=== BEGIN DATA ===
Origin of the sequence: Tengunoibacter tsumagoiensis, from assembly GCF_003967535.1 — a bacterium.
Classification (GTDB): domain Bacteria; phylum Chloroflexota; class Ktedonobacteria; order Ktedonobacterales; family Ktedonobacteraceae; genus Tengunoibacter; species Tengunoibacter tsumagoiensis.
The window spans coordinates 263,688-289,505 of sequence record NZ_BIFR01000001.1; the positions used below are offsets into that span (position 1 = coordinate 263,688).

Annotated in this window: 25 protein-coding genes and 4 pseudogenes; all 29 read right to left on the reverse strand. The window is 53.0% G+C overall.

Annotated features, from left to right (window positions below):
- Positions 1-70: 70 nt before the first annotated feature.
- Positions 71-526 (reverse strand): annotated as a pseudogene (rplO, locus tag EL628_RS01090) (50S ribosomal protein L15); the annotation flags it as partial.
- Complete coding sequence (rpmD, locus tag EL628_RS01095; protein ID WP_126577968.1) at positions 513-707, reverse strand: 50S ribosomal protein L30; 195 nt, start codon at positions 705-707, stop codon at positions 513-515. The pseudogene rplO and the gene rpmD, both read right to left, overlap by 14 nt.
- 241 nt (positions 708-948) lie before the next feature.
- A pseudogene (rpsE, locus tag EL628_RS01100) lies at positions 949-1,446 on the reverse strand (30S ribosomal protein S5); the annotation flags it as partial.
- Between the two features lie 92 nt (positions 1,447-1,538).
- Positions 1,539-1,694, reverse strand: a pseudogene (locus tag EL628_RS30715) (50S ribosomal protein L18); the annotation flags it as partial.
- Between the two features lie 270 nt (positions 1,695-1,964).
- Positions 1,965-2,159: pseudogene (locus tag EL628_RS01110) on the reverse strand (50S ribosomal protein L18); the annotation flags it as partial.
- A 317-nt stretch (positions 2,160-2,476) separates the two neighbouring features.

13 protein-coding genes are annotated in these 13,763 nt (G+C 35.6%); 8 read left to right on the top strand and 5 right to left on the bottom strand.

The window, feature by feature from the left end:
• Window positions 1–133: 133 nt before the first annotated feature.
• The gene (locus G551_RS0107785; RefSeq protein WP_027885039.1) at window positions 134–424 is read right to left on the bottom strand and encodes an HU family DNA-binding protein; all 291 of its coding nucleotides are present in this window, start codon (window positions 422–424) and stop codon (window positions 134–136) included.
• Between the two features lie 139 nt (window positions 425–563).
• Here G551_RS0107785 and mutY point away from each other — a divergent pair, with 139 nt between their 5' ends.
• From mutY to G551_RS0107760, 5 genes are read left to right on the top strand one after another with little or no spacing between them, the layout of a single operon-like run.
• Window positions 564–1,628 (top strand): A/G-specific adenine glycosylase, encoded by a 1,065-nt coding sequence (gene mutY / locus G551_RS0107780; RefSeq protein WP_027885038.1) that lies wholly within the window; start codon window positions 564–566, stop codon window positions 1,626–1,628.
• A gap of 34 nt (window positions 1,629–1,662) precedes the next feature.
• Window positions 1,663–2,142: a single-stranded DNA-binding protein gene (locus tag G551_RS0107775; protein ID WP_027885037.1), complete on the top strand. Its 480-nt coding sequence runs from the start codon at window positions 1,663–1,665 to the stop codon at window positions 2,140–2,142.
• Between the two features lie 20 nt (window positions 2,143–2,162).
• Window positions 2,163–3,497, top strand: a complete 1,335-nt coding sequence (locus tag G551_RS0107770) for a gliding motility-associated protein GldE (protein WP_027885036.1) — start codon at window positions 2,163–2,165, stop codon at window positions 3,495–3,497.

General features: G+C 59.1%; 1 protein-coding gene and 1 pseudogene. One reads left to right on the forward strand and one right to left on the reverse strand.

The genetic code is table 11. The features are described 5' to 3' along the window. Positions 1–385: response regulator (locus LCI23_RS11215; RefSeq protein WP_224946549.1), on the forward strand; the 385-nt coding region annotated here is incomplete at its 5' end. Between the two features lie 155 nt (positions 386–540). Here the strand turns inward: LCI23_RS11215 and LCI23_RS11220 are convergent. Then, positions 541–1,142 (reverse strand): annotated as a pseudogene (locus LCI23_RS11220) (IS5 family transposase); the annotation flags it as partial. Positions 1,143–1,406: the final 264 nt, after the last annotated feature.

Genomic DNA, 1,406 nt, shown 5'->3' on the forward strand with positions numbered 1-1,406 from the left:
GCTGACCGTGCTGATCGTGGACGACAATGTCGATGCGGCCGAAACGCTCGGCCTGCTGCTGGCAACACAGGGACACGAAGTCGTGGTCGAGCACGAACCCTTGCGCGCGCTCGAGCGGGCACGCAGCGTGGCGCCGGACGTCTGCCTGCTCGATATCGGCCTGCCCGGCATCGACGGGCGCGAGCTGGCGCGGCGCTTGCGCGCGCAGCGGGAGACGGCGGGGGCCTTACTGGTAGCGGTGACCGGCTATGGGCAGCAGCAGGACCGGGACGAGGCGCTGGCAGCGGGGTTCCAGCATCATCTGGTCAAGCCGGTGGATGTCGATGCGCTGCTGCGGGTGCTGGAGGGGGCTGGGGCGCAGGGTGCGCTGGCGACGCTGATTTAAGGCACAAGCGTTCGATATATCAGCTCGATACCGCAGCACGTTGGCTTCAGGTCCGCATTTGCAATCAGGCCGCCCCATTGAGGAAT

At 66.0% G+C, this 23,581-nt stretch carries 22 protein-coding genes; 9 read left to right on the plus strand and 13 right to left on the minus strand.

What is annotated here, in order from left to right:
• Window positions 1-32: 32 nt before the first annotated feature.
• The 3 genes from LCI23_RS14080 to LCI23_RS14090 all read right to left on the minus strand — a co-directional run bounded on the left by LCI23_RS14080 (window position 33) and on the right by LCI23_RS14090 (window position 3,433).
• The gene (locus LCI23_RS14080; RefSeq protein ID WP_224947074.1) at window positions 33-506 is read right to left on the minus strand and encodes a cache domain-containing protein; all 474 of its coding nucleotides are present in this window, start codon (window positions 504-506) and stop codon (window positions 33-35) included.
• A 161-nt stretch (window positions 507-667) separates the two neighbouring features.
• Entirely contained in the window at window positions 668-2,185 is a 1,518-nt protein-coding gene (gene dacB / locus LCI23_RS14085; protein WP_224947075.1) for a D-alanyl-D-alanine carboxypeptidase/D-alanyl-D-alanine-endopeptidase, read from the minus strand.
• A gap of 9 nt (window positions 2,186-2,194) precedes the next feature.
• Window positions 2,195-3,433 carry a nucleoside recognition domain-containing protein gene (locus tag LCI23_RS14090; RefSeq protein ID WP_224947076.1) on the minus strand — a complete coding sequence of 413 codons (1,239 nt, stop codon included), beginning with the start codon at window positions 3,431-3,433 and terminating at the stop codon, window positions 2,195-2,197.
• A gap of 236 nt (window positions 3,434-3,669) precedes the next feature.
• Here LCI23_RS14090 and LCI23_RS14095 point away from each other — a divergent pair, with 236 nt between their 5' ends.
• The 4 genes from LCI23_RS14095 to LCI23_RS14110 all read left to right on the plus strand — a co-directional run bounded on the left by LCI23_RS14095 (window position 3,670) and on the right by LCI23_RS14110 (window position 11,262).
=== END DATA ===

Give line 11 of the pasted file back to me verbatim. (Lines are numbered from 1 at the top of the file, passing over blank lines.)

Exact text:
- Between the two features lie 92 nt (positions 1,447-1,538).